Moving on, when I tried to streamline the query process for us and writers by instituting the form system, we heard all kinds of nattering about how rude and belittling it was—why, writers are human, after all, and deserve at least enough respect to warrant a response! What response that is, however, I am not exactly sure, since rejections with comments and form rejections seem to be out as options. What are we left with?
That’s right, and you all know I’m right. The only really palatable rejection letter is an acceptance letter. Face the truth! When a writer opens that letter, whether via e-mail or snail mail, the only words on the page that will make him feel not cheated somehow are those that offer on his manuscript. Once you accept this fundamental truth, getting a rejection letter takes on a whole new perspective and makes the writing life much less stressful. I can hear the objections now, though.
“But I can’t tell people I’m a writer if all I ever get are rejections!”
Then maybe you should consider that you aren’t a writer, which brings us to the question…
What is a writer?
To be continued…
Tuesday, August 21, 2007
It occurred to me a couple of weeks ago, as I stood waiting for the elevator at the Sheraton Hotel in Portland, that writers might be surprised at what agents sometimes think about. This occurred to me because, although I was on my way to do consults with writers at the Willamette Writers Conference, I was, at this particular moment, thinking about pine cones.
Yes, pine cones. Remember, if you will, that I was in Portland, Oregon, which is one of the most naturally beautiful places on the face of the earth, and filled with all kinds of geologic wonders that never fail to take my breathe away. It is also full of trees--big, beautiful trees in several varieties of the conifer family. Even as close as we were to the airport, there were still trees. To put this in perspective, in Indiana, we have made a concerted effort to cut down as many trees as possible to make way for industrial entities who, more often than not, decide at the last minute to locate in other countries. We, of course, because we live in a manufacturing town, assume this eleventh hour fickleness is due to the fact they don't want to pay a living wage or offer benefits; however, it may be because they really like trees and we have cut them all down. The irony never ends in a state with a struggling economy.
Anyway, I looked out the window as the elevator made its way up and noticed that a tree had deposited about twenty pine cones on the roof of the hotel. At that moment, my Hoosier kicked in, and I first mentally calculated how much I could get for each at a garage sale and then immediately tried to figure out how I could get them off the roof and through airport security. This response to pine cones may seem rather odd to some people, but in Indiana we use them extensively in crafts and interior and exterior design, even going so far as to stick a bunch of them in a bowl and set them on a table as a centerpiece. They give our homes that woodsy, natural look we lost when we cut down all the trees. While I am sure residents in other states have a similar affinity for pine cones, they probably do not have it in conjunction with our affection for cement ducks, for which we buy outfits--including Halloween costumes and bikinis--that we dress them up in for no other reason than we just really want to.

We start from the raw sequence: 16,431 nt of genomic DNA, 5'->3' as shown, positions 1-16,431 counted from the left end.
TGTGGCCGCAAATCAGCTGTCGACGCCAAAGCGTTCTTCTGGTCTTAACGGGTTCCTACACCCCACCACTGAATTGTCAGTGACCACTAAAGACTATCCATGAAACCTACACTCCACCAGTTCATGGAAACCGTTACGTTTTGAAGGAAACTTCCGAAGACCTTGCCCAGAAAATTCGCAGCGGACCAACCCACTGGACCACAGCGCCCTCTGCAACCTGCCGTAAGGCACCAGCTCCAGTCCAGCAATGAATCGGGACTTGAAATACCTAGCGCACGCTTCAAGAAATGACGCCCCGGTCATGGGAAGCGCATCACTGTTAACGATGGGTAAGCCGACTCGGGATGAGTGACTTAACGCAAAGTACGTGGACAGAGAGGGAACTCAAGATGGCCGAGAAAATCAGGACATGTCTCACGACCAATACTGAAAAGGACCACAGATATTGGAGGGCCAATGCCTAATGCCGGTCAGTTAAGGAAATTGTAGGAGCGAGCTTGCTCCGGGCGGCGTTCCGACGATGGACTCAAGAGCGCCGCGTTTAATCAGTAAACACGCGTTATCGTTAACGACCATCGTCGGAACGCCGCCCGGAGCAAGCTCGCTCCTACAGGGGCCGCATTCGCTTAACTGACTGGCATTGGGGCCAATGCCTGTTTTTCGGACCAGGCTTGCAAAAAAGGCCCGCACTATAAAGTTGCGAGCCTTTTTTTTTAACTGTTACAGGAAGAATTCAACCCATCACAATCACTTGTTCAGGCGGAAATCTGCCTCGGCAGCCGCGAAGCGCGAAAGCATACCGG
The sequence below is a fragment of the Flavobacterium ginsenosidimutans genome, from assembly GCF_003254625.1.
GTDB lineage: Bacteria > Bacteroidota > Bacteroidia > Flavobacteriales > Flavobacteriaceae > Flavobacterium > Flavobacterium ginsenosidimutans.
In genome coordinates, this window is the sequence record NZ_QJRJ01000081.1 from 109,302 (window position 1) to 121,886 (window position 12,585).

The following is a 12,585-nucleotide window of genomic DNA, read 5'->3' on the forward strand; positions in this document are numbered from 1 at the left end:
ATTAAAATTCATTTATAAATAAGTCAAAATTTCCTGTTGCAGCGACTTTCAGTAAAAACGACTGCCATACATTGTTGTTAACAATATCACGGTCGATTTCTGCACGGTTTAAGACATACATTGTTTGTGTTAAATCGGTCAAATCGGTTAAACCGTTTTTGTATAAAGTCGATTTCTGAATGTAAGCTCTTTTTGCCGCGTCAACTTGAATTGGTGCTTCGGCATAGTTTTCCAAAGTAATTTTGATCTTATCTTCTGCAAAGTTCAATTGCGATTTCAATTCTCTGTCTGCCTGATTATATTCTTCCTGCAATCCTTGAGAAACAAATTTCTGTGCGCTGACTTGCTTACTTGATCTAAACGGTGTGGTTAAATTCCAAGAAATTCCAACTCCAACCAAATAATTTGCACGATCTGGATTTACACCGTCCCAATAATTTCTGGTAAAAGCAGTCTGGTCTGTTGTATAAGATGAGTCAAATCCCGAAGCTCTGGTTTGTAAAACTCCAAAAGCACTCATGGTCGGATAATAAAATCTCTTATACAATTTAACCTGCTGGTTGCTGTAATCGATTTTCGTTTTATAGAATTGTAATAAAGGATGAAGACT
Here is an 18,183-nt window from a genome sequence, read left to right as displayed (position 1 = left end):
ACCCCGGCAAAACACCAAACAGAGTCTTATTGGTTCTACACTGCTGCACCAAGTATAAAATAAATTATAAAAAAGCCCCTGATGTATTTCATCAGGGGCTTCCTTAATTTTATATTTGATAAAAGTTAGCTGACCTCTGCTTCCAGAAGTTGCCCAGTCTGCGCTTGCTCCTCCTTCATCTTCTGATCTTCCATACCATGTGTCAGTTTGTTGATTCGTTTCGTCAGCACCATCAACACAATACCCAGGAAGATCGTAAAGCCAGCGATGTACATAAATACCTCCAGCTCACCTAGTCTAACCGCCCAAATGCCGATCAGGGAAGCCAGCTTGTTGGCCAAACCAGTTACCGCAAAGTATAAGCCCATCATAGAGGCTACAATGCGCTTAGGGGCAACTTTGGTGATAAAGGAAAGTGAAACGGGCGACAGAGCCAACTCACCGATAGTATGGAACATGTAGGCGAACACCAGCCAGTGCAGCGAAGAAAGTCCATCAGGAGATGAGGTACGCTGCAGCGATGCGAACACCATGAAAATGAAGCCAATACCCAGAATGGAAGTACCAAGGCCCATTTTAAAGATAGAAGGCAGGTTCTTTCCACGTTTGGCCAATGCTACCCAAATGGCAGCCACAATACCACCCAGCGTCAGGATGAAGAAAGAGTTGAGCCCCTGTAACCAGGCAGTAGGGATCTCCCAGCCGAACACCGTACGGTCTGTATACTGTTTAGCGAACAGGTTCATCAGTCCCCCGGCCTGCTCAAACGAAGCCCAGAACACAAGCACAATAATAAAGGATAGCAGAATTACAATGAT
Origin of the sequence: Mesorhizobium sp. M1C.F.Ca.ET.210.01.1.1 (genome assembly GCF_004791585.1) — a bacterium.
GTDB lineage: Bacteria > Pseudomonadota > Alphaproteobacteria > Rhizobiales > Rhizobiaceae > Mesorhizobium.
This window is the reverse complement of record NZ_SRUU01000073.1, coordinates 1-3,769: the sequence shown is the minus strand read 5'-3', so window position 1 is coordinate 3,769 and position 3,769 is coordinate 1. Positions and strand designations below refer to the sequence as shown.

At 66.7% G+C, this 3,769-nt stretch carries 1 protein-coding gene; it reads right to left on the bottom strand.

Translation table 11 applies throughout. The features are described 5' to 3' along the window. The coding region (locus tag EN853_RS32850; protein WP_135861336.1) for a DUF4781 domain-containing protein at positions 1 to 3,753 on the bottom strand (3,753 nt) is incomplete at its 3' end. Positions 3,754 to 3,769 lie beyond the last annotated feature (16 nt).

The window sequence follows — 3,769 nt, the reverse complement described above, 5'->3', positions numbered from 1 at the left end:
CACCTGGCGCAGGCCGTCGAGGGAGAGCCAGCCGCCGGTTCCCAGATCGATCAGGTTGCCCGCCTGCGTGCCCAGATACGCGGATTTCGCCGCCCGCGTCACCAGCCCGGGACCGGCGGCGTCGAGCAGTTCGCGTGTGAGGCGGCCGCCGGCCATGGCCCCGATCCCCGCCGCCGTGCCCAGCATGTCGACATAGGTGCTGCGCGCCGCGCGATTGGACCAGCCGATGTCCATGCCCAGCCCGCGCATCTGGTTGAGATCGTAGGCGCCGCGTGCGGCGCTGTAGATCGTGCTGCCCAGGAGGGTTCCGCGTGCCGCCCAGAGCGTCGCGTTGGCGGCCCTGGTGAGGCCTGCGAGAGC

Welcome to Indiana.
Anyway, contrary to the popular belief that agents detest pitches, I wasn’t grousing about them and cursing my fate. Although I think, as many agents and editors do, that there might be a better way to implement this type of event, I actually enjoy meeting with writers and talking about books…and thinking about Portland’s lovely pine cones.
My dear hubby, however, was all business this trip. I say this because as I am thinking about ways to sell ornamental conifer droppings, he’s thinking about nothing but publishers, even after the conference. While we were on the West Coast, we had taken the opportunity between the conference and client business to see my sister and her boyfriend, who both live in California and who work at a library and bookstore, respectively. Naturally, we talk about books (what else?), and on the evening they rescued us from the airport—after an arduous three-hour delay—it was very late and we were exhausted. That, plus the jetlag we hadn’t gotten over yet, made us both a little punchy. But we were still gabbing about books when the subject of the “Big Five” came up, meaning the five major publishers. Now, on any given day, you could ask us what the five majors are and we could recite them backwards while typing three different e-mails, reading two contracts, and resisting the constant advances of an incorrigible cat determined to chew the keys right off our keyboards. As a matter of fact, here is the list right now: S&S, Random House, Hatchette Book Group, HarperCollins, and…
Okay, all of you know this, I am sure, and you are shouting the words at the screen right now, but for the life of us, none of us, at that moment, could think of the last publisher. So, we gave up. Or so I thought we had. I thought it had completely left our flight and time zone-addled brains until the next morning when I woke up next to my dear spouse. He was lying on his back with one hand waving above him in an open five position, counting something off on each finger and quivering with excitement.
“Great! You’re awake,” he says jovially. He apparently has taken my deer-in-the-headlights expression for rapt interest. My eyes wide, I say nothing. He points to his thumb.